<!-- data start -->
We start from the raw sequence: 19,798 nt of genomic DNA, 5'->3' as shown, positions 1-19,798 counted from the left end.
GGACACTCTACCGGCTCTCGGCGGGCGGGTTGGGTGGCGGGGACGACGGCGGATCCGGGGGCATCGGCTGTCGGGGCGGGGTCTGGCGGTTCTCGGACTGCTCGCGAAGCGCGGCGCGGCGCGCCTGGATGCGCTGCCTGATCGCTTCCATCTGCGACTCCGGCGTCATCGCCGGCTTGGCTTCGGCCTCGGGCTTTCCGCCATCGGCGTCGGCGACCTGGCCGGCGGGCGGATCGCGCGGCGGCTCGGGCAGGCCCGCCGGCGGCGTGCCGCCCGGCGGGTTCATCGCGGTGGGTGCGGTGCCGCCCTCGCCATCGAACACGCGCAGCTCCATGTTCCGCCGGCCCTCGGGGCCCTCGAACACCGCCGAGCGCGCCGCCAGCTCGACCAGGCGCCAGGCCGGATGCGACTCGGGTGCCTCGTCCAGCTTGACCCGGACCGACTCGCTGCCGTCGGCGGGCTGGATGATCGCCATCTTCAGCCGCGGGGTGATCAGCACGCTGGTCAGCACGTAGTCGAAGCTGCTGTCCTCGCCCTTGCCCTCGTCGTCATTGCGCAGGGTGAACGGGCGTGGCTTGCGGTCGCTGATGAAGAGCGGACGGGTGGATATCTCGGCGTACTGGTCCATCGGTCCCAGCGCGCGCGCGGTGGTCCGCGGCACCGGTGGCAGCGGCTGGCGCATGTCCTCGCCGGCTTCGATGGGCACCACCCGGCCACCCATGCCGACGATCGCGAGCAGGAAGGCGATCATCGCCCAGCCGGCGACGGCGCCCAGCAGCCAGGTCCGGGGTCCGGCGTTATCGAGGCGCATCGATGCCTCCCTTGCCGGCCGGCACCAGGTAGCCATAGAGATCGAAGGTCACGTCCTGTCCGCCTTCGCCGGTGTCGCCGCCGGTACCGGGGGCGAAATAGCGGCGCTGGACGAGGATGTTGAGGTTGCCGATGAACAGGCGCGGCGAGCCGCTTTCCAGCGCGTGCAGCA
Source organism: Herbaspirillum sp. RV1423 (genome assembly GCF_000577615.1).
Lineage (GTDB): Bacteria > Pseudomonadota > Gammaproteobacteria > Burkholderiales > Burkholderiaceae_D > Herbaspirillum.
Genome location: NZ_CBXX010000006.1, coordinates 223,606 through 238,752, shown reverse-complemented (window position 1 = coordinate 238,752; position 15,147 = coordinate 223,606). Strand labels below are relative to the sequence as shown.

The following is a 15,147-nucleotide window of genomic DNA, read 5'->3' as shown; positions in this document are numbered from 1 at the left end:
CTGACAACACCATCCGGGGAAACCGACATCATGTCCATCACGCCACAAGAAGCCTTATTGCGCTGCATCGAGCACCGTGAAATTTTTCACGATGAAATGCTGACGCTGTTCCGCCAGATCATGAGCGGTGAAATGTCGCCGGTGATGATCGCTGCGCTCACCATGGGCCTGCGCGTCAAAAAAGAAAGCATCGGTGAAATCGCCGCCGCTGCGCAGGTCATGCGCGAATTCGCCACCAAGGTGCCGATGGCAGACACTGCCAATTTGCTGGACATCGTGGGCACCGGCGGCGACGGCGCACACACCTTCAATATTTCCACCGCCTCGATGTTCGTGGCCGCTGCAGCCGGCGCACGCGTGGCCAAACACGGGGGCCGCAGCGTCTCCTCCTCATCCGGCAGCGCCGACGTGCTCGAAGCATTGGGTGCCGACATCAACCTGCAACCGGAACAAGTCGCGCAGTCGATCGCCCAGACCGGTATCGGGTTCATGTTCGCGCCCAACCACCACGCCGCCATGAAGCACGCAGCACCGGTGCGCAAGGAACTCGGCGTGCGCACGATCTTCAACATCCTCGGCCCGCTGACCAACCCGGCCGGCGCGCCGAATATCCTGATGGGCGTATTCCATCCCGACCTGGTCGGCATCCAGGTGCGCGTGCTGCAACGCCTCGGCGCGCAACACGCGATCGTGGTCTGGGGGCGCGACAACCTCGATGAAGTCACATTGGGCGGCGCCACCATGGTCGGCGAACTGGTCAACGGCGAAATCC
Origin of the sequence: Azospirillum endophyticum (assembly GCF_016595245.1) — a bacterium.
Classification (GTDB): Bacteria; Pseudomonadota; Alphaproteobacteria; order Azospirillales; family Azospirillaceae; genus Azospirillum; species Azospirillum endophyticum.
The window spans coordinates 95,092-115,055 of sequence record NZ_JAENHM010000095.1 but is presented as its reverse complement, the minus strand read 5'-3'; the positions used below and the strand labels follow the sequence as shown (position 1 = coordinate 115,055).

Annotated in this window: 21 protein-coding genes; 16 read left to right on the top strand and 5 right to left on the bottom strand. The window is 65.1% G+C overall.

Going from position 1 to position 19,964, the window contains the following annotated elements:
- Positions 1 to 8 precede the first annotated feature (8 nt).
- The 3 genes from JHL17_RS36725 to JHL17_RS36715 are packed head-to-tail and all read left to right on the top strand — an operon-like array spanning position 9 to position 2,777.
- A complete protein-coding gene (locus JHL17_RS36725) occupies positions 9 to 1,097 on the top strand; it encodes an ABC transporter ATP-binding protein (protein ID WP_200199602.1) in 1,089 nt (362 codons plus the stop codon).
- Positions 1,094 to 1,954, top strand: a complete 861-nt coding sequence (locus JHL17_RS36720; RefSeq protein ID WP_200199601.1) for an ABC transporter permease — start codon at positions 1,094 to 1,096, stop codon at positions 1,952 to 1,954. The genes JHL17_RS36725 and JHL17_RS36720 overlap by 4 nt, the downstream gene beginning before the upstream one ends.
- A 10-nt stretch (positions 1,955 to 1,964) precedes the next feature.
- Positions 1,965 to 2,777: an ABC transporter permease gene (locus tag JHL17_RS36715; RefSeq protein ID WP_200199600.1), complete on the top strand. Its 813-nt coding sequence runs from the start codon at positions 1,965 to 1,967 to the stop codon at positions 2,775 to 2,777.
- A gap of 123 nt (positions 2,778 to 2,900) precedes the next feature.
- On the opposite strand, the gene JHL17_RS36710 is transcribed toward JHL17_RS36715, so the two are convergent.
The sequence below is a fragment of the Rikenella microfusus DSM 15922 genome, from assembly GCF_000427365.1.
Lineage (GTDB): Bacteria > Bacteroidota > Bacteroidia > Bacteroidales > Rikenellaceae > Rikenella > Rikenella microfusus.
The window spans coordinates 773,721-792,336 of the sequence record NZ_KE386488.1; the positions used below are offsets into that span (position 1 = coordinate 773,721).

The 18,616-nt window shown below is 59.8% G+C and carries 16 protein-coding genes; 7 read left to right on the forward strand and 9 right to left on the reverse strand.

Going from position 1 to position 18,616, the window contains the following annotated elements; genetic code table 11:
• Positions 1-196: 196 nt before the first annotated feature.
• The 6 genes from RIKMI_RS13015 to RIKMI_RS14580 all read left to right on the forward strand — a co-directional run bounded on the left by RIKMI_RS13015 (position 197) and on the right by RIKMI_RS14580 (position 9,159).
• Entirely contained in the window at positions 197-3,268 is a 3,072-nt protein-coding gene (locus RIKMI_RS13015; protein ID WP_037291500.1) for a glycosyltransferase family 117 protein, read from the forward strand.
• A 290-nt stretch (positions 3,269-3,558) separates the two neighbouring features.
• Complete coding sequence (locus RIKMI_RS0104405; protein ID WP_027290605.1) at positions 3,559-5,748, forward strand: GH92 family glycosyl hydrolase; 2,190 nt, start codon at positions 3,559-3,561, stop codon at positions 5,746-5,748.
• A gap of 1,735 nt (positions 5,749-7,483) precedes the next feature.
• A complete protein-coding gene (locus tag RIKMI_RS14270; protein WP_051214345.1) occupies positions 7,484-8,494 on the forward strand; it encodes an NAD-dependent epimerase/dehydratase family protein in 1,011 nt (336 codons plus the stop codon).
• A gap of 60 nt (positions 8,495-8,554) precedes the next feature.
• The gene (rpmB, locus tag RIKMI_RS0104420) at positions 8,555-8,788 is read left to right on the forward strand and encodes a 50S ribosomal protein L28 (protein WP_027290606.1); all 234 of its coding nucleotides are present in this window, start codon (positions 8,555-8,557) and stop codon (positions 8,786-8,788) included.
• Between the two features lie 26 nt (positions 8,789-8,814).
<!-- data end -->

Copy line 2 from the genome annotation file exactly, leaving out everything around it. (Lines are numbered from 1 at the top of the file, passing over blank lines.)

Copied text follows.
GGACACTCTACCGGCTCTCGGCGGGCGGGTTGGGTGGCGGGGACGACGGCGGATCCGGGGGCATCGGCTGTCGGGGCGGGGTCTGGCGGTTCTCGGACTGCTCGCGAAGCGCGGCGCGGCGCGCCTGGATGCGCTGCCTGATCGCTTCCATCTGCGACTCCGGCGTCATCGCCGGCTTGGCTTCGGCCTCGGGCTTTCCGCCATCGGCGTCGGCGACCTGGCCGGCGGGCGGATCGCGCGGCGGCTCGGGCAGGCCCGCCGGCGGCGTGCCGCCCGGCGGGTTCATCGCGGTGGGTGCGGTGCCGCCCTCGCCATCGAACACGCGCAGCTCCATGTTCCGCCGGCCCTCGGGGCCCTCGAACACCGCCGAGCGCGCCGCCAGCTCGACCAGGCGCCAGGCCGGATGCGACTCGGGTGCCTCGTCCAGCTTGACCCGGACCGACTCGCTGCCGTCGGCGGGCTGGATGATCGCCATCTTCAGCCGCGGGGTGATCAGCACGCTGGTCAGCACGTAGTCGAAGCTGCTGTCCTCGCCCTTGCCCTCGTCGTCATTGCGCAGGGTGAACGGGCGTGGCTTGCGGTCGCTGATGAAGAGCGGACGGGTGGATATCTCGGCGTACTGGTCCATCGGTCCCAGCGCGCGCGCGGTGGTCCGCGGCACCGGTGGCAGCGGCTGGCGCATGTCCTCGCCGGCTTCGATGGGCACCACCCGGCCACCCATGCCGACGATCGCGAGCAGGAAGGCGATCATCGCCCAGCCGGCGACGGCGCCCAGCAGCCAGGTCCGGGGTCCGGCGTTATCGAGGCGCATCGATGCCTCCCTTGCCGGCCGGCACCAGGTAGCCATAGAGATCGAAGGTCACGTCCTGTCCGCCTTCGCCGGTGTCGCCGCCGGTACCGGGGGCGAAATAGCGGCGCTGGACGAGGATGTTGAGGTTGCCGATGAACAGGCGCGGCGAGCCGCTTTCCAGCGCGTGCAGCA